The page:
If bars didn't exist, but liquor stores were plentiful, and open-container laws were widely enforced because consuming alcohol was only legal in private residences, you can see the conundrum that causes. A tourist in a city could buy liquor, but the only place they could consume it would be a private home -- something they don't have access to -- so, instead, they would drink clandestinely in alleys, parking lots, and their hotel rooms.
Alcohol, of course, is easier to hide than smokeable forms of marijuana, but the scenario laid out above for booze is essentially what's playing out in Las Vegas right now when it comes to cannabis consumption. You can buy marijuana easily and legally but you can't actually smoke it.
That's a problem the city hopes to address with cannabis consumption lounges. Rules have been passed for these, but none have actually opened. A cannabis lounge would essentially be a bar where you can smoke marijuana (but not drink alcohol). Planet 13 (PLNHF) , Las Vegas' largest dispensary, plans to open one on its off-Strip property, but many questions about the future of Las Vegas and cannabis consumption remain.
One major project, Las Vegas' first cannabis-friendly hotel, has a hit a major roadblock and its intended method of operating may not be legal.
Cannabis Consumption and the Las Vegas Strip
Major casino operators like Caesars Entertainment (CZR), MGM Resorts International (MGM), and Wynn Resorts (WYNN) will not offer cannabis consumption lounges, In fact, no Las Vegas casino operator would consider doing any business in the cannabis space because the product remains illegal on a federal level.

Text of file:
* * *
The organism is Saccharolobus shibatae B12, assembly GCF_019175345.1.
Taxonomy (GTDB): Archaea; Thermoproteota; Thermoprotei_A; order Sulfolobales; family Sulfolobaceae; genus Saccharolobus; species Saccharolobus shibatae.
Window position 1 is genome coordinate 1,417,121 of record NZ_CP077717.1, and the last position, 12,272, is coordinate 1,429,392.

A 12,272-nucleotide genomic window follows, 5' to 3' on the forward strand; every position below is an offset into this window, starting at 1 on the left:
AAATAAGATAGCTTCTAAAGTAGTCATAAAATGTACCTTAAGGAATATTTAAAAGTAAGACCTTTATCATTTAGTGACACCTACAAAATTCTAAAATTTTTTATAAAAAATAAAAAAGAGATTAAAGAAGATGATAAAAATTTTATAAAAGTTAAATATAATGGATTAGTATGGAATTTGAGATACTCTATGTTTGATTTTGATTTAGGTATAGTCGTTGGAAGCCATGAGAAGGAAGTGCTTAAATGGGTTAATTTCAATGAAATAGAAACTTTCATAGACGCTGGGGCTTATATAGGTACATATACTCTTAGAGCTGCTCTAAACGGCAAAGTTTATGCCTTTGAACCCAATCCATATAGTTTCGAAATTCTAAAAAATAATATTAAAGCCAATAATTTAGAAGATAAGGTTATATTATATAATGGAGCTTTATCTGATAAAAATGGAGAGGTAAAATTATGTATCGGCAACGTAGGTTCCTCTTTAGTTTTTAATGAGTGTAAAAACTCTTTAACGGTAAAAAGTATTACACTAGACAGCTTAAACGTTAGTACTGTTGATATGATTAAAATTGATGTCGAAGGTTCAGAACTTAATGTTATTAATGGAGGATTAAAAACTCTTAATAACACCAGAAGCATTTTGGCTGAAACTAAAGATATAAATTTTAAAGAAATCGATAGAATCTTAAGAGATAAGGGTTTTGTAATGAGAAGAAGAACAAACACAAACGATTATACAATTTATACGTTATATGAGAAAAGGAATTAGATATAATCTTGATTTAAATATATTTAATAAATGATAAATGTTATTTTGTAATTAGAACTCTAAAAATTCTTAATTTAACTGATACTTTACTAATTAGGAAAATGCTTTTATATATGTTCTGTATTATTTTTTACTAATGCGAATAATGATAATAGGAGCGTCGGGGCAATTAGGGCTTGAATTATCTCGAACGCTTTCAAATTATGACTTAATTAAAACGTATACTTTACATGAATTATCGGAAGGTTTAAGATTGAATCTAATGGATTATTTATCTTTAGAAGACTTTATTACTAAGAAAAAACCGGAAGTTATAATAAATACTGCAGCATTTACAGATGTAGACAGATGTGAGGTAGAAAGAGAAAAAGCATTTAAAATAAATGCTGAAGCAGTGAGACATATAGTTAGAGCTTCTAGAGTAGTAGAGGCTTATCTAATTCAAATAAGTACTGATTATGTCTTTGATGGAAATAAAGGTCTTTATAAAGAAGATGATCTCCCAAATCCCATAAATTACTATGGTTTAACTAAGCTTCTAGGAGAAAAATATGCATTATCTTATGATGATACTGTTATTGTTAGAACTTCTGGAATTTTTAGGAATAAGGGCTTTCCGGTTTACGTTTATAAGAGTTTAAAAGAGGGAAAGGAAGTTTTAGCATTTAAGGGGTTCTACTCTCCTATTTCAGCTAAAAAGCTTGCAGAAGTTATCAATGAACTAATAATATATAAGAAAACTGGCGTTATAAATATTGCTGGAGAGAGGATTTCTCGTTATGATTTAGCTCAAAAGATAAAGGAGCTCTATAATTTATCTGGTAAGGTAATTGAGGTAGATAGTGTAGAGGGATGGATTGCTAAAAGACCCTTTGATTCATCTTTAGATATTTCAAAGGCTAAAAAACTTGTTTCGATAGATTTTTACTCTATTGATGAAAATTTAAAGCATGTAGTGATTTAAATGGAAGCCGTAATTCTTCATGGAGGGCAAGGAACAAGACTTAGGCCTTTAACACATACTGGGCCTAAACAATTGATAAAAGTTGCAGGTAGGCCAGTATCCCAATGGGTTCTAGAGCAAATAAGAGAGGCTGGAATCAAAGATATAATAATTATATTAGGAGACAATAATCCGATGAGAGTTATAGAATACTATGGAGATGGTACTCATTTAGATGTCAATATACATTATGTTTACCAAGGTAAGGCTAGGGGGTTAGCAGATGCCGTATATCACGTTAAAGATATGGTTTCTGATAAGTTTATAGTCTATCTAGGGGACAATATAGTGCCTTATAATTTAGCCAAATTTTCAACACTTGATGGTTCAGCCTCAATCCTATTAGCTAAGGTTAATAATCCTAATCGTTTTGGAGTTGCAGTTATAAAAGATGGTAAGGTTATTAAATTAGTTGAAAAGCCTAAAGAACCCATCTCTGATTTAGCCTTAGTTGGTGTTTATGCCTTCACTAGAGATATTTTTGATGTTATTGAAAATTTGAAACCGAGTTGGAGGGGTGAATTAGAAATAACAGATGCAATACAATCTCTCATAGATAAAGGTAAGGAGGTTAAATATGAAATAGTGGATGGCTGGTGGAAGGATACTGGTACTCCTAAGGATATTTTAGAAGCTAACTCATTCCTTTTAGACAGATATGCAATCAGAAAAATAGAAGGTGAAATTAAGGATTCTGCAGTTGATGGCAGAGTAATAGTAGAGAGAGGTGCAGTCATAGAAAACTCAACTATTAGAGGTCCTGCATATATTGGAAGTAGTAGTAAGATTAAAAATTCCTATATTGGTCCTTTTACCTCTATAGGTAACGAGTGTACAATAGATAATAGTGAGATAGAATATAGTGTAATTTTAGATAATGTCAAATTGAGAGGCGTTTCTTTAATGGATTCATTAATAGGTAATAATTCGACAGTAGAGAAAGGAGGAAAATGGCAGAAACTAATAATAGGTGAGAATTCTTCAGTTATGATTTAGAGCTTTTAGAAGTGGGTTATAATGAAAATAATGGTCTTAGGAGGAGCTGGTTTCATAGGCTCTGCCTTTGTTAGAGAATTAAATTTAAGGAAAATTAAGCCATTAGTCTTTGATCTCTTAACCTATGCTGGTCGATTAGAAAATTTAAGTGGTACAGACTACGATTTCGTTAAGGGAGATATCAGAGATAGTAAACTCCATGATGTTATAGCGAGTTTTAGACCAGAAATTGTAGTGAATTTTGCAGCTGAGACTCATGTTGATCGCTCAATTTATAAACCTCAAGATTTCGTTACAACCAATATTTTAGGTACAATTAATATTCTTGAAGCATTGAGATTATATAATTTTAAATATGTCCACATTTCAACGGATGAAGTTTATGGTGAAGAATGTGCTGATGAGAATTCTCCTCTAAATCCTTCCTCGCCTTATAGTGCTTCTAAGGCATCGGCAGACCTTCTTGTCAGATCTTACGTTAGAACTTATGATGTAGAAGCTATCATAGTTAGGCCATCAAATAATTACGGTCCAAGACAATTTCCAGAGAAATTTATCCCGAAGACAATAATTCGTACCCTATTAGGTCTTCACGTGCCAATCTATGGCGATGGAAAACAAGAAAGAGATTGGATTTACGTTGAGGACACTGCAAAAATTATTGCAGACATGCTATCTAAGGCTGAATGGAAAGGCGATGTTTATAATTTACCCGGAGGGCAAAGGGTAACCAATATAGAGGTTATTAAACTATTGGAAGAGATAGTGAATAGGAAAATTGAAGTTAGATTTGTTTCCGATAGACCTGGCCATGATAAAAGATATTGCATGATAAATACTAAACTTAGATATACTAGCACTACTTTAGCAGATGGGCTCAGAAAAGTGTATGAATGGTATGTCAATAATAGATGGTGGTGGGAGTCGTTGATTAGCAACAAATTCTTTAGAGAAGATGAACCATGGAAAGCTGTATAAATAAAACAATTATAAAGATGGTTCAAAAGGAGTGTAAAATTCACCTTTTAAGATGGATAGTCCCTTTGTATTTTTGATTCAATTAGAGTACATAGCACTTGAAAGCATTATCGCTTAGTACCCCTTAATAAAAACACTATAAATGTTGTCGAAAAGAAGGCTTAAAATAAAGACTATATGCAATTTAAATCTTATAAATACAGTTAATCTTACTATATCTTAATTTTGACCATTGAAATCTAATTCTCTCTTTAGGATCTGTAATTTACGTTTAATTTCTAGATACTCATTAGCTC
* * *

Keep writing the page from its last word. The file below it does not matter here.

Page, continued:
Under the rules adopted by Nevada for consumption lounges, no lounge may open within 1,500 feet of a casino. That creates a problem for The Lexi, an off-Strip boutique hotel which markets itself as "Las Vegas’ first cannabis-inclusive property,"
The hotel was originally planning on having a consumption lounge on property, but can't do that because Palace Station Casino sits less than 1,500 feet from the Lexi. Now, the hotel, which opens June 2, still plans to offer cannabis smoking in some of its hotel rooms, according to its FAQ page.
"Only those staying in designated guest rooms on the fourth floor. These accommodations are outfitted with state-of-the-art RestorAir filtration system in each room, which employs Advanced Oxidation Cell (AOC) technology. The Lexi operates in accordance with all local and state laws," the company shared,
The problem, and it's a big one, is that smoking in a hotel room -- even one equipped with special filtration -- is likely not legal.
Can You Smoke Cannabis In a Las Vegas Hotel?
If the Lexi allows people to smoke cannabis in its rooms, it would be arguing that those rooms are a private residence for the period of a guest's stay. Currently, it's only legal to smoke marijuana products in a private home.
“I think most people would argue that hotel rooms are public places that are open for business for the public to rent those rooms,” Amanda Connor, an attorney with Connor & Connor, a Nevada firm specializing in cannabis law, told KLAS-TV.
The hotel's operators sent a statement to the news channel that reads in part, “The Lexi operates in accordance with all local and state laws. No cannabis will be sold on the property, no cannabis can be legally delivered to the property, and smoking in common areas is prohibited by law.”
Whether it's legal to do what the hotel plans could be considered a "grey area," according to Connor.